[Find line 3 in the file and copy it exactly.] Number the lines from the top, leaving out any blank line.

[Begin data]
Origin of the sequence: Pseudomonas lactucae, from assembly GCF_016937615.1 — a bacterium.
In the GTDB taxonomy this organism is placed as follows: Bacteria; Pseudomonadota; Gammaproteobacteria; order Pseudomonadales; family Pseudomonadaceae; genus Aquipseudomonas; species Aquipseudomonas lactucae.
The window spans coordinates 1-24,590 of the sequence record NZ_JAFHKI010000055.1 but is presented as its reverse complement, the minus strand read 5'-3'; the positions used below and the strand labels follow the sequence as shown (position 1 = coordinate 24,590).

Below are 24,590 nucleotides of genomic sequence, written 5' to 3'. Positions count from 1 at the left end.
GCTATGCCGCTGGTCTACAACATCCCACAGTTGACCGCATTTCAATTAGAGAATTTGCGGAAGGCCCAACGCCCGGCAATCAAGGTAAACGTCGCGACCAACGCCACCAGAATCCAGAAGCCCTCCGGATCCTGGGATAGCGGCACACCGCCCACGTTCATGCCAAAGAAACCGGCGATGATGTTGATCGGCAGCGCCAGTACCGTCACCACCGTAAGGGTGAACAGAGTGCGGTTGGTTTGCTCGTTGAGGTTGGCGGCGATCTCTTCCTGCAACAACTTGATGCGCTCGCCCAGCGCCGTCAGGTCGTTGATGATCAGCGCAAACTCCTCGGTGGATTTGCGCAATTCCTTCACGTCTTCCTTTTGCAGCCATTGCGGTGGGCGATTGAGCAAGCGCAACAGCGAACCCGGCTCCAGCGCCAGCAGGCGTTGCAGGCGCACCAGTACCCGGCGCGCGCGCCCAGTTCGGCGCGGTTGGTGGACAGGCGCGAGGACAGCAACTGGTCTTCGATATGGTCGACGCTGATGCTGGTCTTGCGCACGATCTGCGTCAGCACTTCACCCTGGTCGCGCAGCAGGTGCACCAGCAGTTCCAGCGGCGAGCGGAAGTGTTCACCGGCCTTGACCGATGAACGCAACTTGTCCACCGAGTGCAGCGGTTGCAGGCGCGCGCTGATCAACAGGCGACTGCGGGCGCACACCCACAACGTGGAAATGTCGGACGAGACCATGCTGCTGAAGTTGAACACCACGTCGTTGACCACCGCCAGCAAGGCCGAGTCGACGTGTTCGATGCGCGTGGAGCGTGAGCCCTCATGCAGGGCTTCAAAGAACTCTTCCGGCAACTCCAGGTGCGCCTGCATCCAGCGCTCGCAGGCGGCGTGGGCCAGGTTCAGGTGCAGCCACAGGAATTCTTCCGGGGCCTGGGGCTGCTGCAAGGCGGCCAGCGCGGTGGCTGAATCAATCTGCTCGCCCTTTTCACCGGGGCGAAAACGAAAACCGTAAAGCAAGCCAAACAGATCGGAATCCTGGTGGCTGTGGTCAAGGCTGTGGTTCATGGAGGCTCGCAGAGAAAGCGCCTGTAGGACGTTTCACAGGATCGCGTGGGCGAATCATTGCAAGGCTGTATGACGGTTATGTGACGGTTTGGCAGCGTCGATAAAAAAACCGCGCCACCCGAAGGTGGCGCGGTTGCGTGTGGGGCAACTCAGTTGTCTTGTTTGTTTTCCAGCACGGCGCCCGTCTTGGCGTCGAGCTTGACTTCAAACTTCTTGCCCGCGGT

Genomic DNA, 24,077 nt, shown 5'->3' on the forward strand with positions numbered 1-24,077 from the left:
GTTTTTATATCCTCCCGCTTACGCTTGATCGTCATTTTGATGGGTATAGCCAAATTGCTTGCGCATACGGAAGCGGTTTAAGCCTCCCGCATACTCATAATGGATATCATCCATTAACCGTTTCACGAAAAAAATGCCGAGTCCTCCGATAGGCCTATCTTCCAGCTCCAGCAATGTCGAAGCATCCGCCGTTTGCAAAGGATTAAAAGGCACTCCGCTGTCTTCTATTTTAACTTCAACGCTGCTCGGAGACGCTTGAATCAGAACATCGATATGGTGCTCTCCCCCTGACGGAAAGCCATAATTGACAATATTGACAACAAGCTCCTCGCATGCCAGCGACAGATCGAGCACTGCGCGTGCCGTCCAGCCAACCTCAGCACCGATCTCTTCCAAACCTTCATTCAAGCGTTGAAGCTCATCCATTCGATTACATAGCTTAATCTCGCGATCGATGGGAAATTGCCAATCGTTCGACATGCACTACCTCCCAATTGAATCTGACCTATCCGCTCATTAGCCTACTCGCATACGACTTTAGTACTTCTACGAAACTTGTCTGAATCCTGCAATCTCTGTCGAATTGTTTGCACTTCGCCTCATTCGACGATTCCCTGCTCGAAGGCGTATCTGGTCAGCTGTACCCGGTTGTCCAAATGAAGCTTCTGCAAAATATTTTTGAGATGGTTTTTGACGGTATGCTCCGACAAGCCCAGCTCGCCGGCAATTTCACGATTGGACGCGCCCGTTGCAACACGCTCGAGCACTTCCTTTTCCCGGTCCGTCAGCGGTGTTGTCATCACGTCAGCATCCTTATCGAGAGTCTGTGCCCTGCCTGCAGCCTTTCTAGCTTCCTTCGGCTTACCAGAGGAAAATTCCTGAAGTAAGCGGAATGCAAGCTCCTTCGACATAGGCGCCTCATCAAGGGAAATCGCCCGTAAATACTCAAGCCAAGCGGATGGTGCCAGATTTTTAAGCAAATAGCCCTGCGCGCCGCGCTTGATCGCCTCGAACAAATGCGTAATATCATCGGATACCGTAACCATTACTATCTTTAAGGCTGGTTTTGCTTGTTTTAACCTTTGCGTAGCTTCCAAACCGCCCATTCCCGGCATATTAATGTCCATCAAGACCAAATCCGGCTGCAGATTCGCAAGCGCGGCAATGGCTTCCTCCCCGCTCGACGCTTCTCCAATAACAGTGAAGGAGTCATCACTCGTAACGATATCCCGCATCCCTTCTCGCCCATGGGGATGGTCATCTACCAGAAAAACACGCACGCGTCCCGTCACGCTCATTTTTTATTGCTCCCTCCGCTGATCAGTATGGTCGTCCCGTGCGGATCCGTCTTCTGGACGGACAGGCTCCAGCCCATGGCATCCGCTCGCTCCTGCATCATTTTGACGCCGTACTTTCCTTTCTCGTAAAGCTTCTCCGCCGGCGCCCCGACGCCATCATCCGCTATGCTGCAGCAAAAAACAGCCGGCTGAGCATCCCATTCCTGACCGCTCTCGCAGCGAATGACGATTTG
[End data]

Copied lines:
The window spans coordinates 1-24,590 of the sequence record NZ_JAFHKI010000055.1 but is presented as its reverse complement, the minus strand read 5'-3'; the positions used below and the strand labels follow the sequence as shown (position 1 = coordinate 24,590).